The Opera Theater Pittsburgh puts on a different kind of opera. The performances are opera and theater, which means they’re more avant-garde than your typical “white-tux” opera. It appeals to an audience beyond traditional opera lovers.
The Opera Theater Pittsburgh was looking for ways to reach a larger and younger audience in the Pittsburgh area. We quickly agreed Facebook would be a good social media channel for doing this.
As with all social media, the content drives the interaction more than anything. The immediate opportunity they had for great content was an upcoming vocal competition. This competition would award one winner $1,000, professional opera vocal lessons, and a solo role in an upcoming production. Finalists were to be picked by judges and the winner would be selected by a live audience at a special event.
We decided rather than have the judges select all the finalists from the pool of entries, Facebook voting would be used to select a “fan-favorite” who would be guaranteed a spot in the finals.
A “fan-gated” Facebook app was created for the Opera Theater’s page. Only those who “liked” the page would have the opportunity to vote for their favorite amateur singer.
Contestants were encouraged to promote their entry to their Facebook friends and family to increase their votes and win a spot in the finals.
Before the voting was launched the Opera Theater’s Facebook page had a total of 471 fans with a weekly total reach of 384. Weekly total reach is the number of unique people who had seen anything associated with the page on Facebook (these stats are available inside Facebook Insights).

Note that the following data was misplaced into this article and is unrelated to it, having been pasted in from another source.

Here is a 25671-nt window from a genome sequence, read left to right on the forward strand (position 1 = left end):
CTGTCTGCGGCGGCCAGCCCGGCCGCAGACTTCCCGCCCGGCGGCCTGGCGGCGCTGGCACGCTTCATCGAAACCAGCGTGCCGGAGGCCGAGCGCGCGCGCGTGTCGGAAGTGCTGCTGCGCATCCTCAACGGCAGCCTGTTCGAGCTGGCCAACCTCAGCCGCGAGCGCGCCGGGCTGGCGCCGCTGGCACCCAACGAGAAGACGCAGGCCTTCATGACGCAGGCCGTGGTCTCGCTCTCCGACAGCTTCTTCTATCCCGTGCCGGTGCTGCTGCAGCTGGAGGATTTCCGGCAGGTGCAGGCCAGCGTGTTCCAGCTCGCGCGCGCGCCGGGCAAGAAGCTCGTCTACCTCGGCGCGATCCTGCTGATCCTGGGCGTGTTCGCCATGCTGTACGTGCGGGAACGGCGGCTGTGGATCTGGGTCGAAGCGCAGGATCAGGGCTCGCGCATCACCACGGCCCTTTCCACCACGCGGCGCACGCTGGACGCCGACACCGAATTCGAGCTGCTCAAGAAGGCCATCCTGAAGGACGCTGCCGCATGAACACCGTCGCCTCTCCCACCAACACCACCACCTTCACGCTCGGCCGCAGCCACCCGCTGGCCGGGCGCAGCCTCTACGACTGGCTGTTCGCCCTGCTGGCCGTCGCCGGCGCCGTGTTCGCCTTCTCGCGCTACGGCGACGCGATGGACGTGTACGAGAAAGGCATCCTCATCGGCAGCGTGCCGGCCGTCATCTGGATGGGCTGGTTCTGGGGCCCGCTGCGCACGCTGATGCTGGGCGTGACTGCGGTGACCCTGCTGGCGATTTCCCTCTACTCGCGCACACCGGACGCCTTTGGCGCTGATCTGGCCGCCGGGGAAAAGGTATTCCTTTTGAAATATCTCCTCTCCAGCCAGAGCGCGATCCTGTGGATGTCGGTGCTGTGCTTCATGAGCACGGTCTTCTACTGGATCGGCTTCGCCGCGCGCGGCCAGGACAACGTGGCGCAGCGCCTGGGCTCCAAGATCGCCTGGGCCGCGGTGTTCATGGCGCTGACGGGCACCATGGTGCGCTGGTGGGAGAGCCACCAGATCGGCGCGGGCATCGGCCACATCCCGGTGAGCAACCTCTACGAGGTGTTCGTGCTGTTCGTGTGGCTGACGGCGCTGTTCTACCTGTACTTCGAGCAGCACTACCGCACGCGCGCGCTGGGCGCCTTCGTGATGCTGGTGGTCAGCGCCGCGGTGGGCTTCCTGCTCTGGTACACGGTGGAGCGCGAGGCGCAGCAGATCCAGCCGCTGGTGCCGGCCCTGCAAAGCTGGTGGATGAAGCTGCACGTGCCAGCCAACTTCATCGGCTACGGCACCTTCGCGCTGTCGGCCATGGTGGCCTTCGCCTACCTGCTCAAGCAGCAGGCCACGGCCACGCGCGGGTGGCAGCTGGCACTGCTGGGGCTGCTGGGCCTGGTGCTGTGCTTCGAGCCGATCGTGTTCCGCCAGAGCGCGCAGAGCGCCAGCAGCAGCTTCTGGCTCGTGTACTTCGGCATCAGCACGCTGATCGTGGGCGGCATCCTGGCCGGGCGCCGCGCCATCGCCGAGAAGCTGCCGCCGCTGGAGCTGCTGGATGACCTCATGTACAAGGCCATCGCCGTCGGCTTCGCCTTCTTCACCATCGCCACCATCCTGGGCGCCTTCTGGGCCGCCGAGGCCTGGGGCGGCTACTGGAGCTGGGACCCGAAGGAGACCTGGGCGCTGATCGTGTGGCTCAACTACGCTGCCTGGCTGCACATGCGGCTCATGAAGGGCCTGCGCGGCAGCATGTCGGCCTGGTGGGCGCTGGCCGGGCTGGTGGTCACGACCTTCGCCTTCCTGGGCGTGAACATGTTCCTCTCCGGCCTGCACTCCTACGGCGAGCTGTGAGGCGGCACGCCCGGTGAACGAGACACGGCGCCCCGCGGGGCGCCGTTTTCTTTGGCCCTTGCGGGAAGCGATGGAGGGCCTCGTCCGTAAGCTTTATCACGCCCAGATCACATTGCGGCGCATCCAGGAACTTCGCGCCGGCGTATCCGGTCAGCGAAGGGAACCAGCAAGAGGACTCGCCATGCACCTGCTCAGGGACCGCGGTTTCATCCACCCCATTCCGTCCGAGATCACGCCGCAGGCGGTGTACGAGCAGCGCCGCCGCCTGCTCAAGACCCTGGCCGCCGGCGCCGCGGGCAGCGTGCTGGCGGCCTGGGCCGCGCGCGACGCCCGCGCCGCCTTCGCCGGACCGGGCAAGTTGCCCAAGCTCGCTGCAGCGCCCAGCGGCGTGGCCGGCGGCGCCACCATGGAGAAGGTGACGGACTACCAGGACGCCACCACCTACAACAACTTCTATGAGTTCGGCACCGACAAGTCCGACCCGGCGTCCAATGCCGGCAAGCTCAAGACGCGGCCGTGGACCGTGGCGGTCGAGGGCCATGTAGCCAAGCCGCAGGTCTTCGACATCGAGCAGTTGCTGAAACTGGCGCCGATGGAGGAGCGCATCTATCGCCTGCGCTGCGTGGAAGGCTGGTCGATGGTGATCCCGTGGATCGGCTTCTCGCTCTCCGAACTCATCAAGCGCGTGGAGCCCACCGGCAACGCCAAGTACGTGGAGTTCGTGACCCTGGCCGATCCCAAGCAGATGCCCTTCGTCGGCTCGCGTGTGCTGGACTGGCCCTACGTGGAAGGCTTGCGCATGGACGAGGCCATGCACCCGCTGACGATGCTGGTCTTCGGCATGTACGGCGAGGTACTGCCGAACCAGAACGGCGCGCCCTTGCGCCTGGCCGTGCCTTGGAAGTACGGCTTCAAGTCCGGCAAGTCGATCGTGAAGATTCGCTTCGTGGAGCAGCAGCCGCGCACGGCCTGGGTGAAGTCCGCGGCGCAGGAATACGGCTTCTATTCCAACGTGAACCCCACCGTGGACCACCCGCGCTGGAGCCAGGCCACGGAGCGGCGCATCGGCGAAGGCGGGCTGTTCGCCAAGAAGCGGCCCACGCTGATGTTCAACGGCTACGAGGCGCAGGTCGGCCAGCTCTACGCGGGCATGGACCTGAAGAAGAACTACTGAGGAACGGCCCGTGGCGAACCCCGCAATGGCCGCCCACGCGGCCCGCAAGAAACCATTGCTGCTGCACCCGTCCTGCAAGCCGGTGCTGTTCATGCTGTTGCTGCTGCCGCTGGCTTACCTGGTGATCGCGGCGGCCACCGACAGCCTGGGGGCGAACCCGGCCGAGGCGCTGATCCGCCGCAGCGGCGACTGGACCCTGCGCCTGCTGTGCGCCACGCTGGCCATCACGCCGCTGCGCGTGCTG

At the end of the voting, after only 8 days, the number of fans was 2,684 with a weekly total reach of 27,144. A 570% increase in the number of fans and an over 7,000% increase in weekly total reach.
Even a month after the voting ended the number of Facebook fans dropped by only 1.8% and the weekly total reach was still almost 600% higher than it was before the voting started.
Encouraging visitors to like your Facebook page for the chance to vote on something isn’t new. However, the Opera Theater was able to do this on a very small budget by using Facebook’s own “like” button to handle the voting. All that needed to be built was a Facebook app that would display the contestants and make sure only fans of the page could vote.
Putting great content (not even coupons) behind a “fan-gate” can garner a tremendous increase in fans. But more importantly, if the content is relevant to the organization those fans will stick around even after they’ve voted or the contest is over.
Have you tried “fan-gating” before? Did you have different results?
Drop in a quick comment or question below. I’d love to hear what you think.